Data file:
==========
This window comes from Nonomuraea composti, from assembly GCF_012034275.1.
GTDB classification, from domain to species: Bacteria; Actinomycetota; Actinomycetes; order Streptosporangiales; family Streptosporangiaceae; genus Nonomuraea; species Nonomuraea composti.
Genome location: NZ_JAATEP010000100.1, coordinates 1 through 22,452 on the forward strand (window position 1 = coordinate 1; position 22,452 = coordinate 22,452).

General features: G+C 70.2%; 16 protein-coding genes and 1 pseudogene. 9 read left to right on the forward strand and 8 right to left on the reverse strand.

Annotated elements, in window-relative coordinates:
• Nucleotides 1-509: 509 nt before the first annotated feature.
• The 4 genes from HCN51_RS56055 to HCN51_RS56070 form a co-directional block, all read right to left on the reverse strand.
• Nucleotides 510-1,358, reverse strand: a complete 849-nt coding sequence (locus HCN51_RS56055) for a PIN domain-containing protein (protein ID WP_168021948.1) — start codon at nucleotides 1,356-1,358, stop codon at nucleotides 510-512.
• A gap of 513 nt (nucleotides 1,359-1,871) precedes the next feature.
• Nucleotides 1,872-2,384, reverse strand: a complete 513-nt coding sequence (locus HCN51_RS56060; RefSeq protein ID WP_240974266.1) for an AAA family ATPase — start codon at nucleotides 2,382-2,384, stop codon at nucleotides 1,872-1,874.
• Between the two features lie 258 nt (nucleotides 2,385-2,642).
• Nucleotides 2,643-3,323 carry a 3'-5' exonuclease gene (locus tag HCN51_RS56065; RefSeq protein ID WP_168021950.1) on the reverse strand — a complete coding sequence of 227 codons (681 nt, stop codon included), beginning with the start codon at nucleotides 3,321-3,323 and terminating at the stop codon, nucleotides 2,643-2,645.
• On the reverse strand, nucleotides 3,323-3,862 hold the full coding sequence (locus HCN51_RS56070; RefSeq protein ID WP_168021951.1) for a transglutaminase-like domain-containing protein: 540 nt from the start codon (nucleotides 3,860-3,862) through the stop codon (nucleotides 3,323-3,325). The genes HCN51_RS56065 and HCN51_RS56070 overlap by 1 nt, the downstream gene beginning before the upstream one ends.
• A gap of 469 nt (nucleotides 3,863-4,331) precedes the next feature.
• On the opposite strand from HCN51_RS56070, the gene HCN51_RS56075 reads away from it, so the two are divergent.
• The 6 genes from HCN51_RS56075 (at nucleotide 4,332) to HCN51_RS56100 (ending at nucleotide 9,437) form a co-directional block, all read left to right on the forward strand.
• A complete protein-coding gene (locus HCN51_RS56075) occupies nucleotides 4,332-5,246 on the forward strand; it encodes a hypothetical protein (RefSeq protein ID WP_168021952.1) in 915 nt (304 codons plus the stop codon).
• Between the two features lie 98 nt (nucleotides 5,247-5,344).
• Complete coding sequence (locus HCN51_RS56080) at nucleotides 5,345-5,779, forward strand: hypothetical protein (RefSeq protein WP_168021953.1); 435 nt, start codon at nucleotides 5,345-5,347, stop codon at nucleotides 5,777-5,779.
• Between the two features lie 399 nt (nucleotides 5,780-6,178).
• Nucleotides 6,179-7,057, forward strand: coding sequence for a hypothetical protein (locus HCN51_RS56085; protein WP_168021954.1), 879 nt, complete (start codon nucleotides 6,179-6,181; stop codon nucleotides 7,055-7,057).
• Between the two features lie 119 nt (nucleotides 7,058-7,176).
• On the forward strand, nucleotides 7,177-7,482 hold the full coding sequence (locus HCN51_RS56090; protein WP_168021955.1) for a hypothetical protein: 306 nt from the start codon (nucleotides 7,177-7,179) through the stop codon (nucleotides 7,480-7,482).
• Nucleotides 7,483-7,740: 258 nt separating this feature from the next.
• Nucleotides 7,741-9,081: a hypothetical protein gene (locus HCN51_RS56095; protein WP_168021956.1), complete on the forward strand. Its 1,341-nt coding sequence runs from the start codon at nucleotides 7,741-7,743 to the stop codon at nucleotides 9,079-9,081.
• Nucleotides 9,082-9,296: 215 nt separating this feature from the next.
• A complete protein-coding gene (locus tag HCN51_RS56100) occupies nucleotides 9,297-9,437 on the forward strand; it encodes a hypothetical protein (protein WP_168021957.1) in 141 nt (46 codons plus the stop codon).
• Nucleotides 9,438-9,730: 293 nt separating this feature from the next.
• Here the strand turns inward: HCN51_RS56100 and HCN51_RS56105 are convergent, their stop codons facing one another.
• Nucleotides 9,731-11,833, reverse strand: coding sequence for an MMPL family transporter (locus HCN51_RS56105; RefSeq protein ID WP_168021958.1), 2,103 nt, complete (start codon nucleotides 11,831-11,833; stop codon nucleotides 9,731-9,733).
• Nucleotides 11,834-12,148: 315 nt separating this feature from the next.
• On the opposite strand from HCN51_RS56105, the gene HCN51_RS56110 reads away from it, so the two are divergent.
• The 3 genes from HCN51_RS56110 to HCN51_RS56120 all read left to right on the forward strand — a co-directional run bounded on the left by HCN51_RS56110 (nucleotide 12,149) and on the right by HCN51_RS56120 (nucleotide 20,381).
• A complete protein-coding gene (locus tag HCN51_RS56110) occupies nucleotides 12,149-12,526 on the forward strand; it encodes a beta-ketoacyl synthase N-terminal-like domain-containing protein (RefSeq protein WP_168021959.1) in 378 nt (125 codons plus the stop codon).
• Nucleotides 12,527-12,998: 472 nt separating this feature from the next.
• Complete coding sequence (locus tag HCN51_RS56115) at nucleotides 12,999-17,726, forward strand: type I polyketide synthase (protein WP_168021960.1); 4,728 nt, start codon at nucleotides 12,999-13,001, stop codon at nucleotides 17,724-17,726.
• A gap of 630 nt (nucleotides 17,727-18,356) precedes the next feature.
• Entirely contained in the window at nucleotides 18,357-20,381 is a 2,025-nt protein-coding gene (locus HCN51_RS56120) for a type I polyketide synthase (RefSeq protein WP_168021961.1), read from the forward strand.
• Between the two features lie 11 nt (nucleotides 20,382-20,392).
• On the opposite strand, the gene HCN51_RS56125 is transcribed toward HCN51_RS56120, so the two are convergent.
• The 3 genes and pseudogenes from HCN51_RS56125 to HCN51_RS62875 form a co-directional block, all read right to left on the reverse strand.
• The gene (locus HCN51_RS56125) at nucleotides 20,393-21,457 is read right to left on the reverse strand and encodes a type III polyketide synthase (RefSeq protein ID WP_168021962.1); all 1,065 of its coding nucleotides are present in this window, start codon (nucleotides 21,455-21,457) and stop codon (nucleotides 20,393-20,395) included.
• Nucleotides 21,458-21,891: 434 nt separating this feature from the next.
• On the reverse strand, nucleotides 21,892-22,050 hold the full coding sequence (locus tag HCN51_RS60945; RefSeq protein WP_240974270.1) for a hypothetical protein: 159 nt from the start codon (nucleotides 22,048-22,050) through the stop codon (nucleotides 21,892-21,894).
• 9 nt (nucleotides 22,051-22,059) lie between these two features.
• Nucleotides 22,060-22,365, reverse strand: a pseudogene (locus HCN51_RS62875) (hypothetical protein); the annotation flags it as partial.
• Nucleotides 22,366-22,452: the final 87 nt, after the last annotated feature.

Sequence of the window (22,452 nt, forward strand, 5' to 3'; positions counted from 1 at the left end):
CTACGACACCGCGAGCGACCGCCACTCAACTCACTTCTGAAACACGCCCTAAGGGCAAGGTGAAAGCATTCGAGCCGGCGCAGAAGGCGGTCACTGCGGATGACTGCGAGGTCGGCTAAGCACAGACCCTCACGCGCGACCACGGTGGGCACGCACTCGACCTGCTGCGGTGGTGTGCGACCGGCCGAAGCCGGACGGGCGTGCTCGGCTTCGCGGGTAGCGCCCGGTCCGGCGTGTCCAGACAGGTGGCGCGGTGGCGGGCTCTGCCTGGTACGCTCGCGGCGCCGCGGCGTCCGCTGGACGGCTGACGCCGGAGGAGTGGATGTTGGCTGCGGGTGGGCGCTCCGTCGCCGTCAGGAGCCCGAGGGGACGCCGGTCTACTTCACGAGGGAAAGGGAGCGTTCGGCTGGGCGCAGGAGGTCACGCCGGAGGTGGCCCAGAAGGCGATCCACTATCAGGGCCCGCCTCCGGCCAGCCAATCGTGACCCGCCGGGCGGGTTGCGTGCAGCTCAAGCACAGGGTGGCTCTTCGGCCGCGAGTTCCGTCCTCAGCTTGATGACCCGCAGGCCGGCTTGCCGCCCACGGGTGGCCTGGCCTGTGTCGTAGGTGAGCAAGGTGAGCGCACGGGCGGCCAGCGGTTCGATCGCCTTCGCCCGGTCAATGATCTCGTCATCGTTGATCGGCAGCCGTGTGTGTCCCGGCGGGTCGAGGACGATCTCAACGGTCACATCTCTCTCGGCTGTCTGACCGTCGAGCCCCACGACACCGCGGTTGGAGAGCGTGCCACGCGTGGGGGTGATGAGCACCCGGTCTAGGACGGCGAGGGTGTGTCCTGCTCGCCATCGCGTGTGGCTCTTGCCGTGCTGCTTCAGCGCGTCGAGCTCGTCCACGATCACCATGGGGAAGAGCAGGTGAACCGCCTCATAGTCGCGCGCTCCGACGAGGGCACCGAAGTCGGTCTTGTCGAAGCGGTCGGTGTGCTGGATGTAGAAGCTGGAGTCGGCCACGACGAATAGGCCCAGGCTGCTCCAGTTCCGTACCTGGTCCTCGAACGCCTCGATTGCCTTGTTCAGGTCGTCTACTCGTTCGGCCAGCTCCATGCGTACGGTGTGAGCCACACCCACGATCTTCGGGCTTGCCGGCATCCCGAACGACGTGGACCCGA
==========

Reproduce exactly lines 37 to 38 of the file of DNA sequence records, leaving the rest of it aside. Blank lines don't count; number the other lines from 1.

• A gap of 630 nt (nucleotides 17,727-18,356) precedes the next feature.
• Entirely contained in the window at nucleotides 18,357-20,381 is a 2,025-nt protein-coding gene (locus HCN51_RS56120) for a type I polyketide synthase (RefSeq protein WP_168021961.1), read from the forward strand.